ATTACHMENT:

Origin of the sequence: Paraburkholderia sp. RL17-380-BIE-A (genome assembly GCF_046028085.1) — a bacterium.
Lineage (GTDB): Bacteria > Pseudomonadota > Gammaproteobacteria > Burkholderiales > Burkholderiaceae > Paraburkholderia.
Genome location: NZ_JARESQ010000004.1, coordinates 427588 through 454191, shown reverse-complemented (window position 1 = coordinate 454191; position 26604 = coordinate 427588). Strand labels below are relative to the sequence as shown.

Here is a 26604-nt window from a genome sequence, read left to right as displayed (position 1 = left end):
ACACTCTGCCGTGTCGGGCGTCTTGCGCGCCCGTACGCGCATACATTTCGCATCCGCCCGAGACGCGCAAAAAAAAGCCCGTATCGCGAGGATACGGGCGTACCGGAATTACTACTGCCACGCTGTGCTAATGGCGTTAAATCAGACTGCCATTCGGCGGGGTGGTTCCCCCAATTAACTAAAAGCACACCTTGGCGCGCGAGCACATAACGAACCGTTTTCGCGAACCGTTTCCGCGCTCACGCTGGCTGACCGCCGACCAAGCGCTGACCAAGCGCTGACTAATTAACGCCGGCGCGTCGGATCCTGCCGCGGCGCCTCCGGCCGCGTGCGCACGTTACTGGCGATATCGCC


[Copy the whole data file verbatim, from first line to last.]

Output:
Origin of the sequence: Paraburkholderia sp. RL17-380-BIE-A (genome assembly GCF_046028085.1) — a bacterium.
Lineage (GTDB): Bacteria > Pseudomonadota > Gammaproteobacteria > Burkholderiales > Burkholderiaceae > Paraburkholderia.
Genome location: NZ_JARESQ010000004.1, coordinates 427588 through 454191, shown reverse-complemented (window position 1 = coordinate 454191; position 26604 = coordinate 427588). Strand labels below are relative to the sequence as shown.

Here is a 26604-nt window from a genome sequence, read left to right as displayed (position 1 = left end):
ACACTCTGCCGTGTCGGGCGTCTTGCGCGCCCGTACGCGCATACATTTCGCATCCGCCCGAGACGCGCAAAAAAAAGCCCGTATCGCGAGGATACGGGCGTACCGGAATTACTACTGCCACGCTGTGCTAATGGCGTTAAATCAGACTGCCATTCGGCGGGGTGGTTCCCCCAATTAACTAAAAGCACACCTTGGCGCGCGAGCACATAACGAACCGTTTTCGCGAACCGTTTCCGCGCTCACGCTGGCTGACCGCCGACCAAGCGCTGACCAAGCGCTGACTAATTAACGCCGGCGCGTCGGATCCTGCCGCGGCGCCTCCGGCCGCGTGCGCACGTTACTGGCGATATCGCC